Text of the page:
At such a juncture, if indeed not at all times, it is of no less importance to understand Keats than to appreciate his poetry. The culmination of the achievement of the Keats to be understood is not the Odes, perfect as they are, nor the tales—a heresy even for objective criticism—nor 'Hyperion'; but precisely that revised Induction to 'Hyperion' which on the other argument is held to indicate how the poet's powers had been ravaged by disease and the pangs of unsatisfied love. On the technical side alone the Induction is of extraordinary interest. Keats's natural and proper revulsion from the Miltonic style, the deliberate art of which he had handled like an almost master, is evident but incomplete; he is hampered by the knowledge that the virus is in his blood. The creative effort of the Induction was infinitely greater than is immediately apparent. Keats is engaged in a war on two fronts: he is struggling against the Miltonic manner, and struggling also to deal with an unfamiliar content. The whole direction of his poetic purpose had shifted since he wrote 'Hyperion.' 'Hyperion,' though far finer as art, had been produced by an impulse substantially the same as 'Endymion'; it was an exercise in a manner. Keats desired to prove to himself, and perhaps a little at that moment to prove to the world, that he was capable of Miltonic discipline and grandeur. It was, most strictly, necessary for him to be inwardly certain of this. He had drunk, as deeply as any of his contemporaries, of the tradition; he needed to know that he had assimilated what he had drunk, that he could employ a conscious art as naturally as the most deliberate artist of the past, and, most of all, that he would begin, when he did begin, at the point where his forerunners left off, and not at a point behind them. These necessities were not present in this form to Keats's mind when he began 'Hyperion'; most probably he began merely with the idea of holding his own with Milton, and with a delight in an apt and congenial theme. Keats was not a poet of definite and deliberate plans, which indeed are incident to a certain tenuity of soul; his decisions were taken not by the intellect, but by the being.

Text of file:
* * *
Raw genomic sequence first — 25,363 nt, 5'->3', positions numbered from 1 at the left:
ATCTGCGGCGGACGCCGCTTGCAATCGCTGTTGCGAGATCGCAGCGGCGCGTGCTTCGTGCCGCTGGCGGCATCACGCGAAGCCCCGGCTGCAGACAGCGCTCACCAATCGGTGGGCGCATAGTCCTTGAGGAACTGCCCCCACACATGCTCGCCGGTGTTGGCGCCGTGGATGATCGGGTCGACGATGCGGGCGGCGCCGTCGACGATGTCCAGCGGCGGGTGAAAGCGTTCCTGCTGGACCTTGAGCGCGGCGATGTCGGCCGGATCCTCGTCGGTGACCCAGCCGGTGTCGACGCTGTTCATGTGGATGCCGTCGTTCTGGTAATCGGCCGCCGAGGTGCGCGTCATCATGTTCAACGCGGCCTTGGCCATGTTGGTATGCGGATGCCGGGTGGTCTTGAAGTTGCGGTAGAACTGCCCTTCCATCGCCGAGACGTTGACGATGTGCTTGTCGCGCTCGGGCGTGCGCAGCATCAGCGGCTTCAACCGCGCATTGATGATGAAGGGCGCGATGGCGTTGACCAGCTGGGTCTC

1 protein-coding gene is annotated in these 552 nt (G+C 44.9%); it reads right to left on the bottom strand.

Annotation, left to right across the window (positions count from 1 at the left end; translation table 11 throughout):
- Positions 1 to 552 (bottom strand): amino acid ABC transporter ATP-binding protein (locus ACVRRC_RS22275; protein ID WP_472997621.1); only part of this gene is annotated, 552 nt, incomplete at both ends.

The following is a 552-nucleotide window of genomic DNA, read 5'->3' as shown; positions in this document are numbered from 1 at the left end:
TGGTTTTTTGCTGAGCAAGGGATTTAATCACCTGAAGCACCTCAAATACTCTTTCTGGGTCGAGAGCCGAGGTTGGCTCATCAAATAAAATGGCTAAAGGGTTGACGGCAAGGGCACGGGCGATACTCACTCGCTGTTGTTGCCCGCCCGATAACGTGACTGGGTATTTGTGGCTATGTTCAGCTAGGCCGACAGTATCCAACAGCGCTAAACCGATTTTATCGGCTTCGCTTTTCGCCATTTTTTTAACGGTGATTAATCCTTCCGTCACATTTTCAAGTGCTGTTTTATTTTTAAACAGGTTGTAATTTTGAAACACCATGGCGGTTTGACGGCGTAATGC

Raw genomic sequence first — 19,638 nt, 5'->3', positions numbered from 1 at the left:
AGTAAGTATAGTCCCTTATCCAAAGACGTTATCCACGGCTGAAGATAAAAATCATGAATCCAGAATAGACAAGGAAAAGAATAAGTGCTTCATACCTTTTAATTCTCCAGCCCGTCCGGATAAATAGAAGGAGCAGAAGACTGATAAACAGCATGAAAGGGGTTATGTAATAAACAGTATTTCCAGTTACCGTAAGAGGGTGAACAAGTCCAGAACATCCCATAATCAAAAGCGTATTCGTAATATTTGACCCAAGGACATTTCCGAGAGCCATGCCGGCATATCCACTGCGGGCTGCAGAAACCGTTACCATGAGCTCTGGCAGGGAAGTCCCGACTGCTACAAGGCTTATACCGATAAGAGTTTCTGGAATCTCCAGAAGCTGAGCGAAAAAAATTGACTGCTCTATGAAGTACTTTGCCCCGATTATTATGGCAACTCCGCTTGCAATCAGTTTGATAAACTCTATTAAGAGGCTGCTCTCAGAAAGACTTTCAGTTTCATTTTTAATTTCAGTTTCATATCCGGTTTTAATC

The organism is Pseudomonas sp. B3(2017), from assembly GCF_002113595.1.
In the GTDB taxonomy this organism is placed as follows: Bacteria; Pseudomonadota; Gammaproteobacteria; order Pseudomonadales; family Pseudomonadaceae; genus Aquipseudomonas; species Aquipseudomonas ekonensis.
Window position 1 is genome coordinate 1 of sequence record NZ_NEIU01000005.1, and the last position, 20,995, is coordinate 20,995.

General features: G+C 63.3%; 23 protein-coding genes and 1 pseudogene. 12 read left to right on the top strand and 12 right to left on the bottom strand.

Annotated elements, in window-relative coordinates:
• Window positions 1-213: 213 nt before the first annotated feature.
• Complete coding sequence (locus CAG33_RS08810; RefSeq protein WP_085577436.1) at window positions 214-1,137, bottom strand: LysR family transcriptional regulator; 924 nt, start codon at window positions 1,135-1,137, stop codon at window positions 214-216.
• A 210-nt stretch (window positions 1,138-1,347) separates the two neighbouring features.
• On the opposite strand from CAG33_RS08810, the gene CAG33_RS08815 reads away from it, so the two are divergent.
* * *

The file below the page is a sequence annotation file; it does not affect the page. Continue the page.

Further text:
He dropped 'Hyperion' because it was inadequate to the whole of him. He was weary of its deliberate art because it interposed a veil between him and that which he needed to express; it was an imposition upon himself.